Ok, so we're allowed to go back on the water...but has everyone thought about insurance?
Remember, ALL craft either stored at Manor Park SC and/or used on the water require insurance.
When it's windy, boats fall over and very often cause damage to their neighbouring craft for example.
How about damage caused by crashes out on the water? The "First rule of sailing" may well be "Don't crash" but sometimes accidents happen.
What about if you leave your boat on the beach for a while and a sudden squall blows it over? What if a kayak blows into another canoe or dinghy?
How about an errant paddleboard that crashes into one of our radio sailing boats? (These boats are very often far more expensive than most of our own craft) ..... this is where insurance comes in.
It's a club rule to hold adequate insurance on any craft that goes on the water or is stored at the club either temporarily (If you bring your craft from home each time) or in a berth.
There are loads of insurance outfits to cover Watersports/Watercraft.
The ones shown here aren't particular recommendations, but they do give an idea as to likely costs etc.
British Canoeing British Canoeing membership gives insurance cover for SUPS, kayaks, canoes and also provides a waterway licence that you'll need if you fancy a paddle up the river.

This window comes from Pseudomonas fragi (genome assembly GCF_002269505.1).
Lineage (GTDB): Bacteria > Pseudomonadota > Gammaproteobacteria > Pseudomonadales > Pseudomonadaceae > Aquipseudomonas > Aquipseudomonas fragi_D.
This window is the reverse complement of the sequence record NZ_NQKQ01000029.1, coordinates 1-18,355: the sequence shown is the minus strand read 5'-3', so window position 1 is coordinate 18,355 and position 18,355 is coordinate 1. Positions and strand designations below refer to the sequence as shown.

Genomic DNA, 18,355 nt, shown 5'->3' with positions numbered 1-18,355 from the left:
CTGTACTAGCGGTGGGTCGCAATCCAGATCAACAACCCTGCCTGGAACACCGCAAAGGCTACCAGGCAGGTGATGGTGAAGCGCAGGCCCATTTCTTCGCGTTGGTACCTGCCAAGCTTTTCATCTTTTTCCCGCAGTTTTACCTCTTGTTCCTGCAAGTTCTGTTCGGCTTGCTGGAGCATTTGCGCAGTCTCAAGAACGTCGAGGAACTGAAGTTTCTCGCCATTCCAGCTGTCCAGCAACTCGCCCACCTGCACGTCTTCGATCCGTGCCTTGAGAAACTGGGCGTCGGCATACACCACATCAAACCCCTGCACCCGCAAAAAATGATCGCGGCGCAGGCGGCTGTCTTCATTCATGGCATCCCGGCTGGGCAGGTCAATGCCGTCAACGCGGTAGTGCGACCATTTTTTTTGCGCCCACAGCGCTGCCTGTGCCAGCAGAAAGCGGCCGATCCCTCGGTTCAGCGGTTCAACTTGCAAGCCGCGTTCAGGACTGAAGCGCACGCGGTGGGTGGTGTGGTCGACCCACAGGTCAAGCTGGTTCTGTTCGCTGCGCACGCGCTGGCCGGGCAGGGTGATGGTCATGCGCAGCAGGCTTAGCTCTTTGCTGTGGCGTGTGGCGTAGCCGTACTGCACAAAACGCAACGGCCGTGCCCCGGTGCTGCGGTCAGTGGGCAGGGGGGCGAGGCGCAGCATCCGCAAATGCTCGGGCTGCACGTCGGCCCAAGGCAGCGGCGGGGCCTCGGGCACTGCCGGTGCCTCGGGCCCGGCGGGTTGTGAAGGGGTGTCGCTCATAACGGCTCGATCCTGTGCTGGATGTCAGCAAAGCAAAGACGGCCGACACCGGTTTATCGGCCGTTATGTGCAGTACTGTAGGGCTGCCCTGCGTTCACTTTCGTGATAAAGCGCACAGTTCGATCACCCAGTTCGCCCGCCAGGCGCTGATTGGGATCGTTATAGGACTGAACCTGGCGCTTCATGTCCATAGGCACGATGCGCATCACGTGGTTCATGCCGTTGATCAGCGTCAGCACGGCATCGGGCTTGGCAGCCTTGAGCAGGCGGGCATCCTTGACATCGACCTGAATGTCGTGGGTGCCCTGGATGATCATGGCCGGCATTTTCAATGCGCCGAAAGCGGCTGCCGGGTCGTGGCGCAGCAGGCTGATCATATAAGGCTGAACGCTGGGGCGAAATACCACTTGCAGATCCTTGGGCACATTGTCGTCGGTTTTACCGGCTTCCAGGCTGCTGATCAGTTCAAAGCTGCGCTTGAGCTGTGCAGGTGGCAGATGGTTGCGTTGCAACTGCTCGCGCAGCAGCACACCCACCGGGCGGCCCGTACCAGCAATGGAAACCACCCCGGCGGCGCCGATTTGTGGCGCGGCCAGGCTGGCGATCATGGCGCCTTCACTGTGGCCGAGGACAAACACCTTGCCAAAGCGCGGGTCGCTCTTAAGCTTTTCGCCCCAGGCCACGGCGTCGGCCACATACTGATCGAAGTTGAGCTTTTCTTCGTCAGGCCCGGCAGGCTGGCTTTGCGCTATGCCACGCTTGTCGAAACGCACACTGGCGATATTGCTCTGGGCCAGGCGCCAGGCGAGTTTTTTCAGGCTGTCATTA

For sailing dinghies, there are a plethora of companies but the most reliable that I've dealt with (Yes, I've crashed a few boats in my time) have been Noble (Who can be expensive but their cover and service is second to none) , Craftinsure (Easy to arrange, good value and decent cover) and GJW Direct who sometimes have multi-boat offers.
Anyway, take a look at all the different options and choose the one that suits you - For dinghy sailors look for 'New for old' clauses. If you destroy a sail, for example, will the company replace them? - many don't. Several offer cash minus 'wear & tear'. Noble include 'New for old' as standard but that's why their cover is, often, more expensive.
You do tend to get what you pay for.
Please make sure that before we all rush out to the club and onto the water that insurance is in place.
I know it's really dull, but when you crash your £300 craft into a £2000 Marblehead radio sailing yacht you might be thankful for it.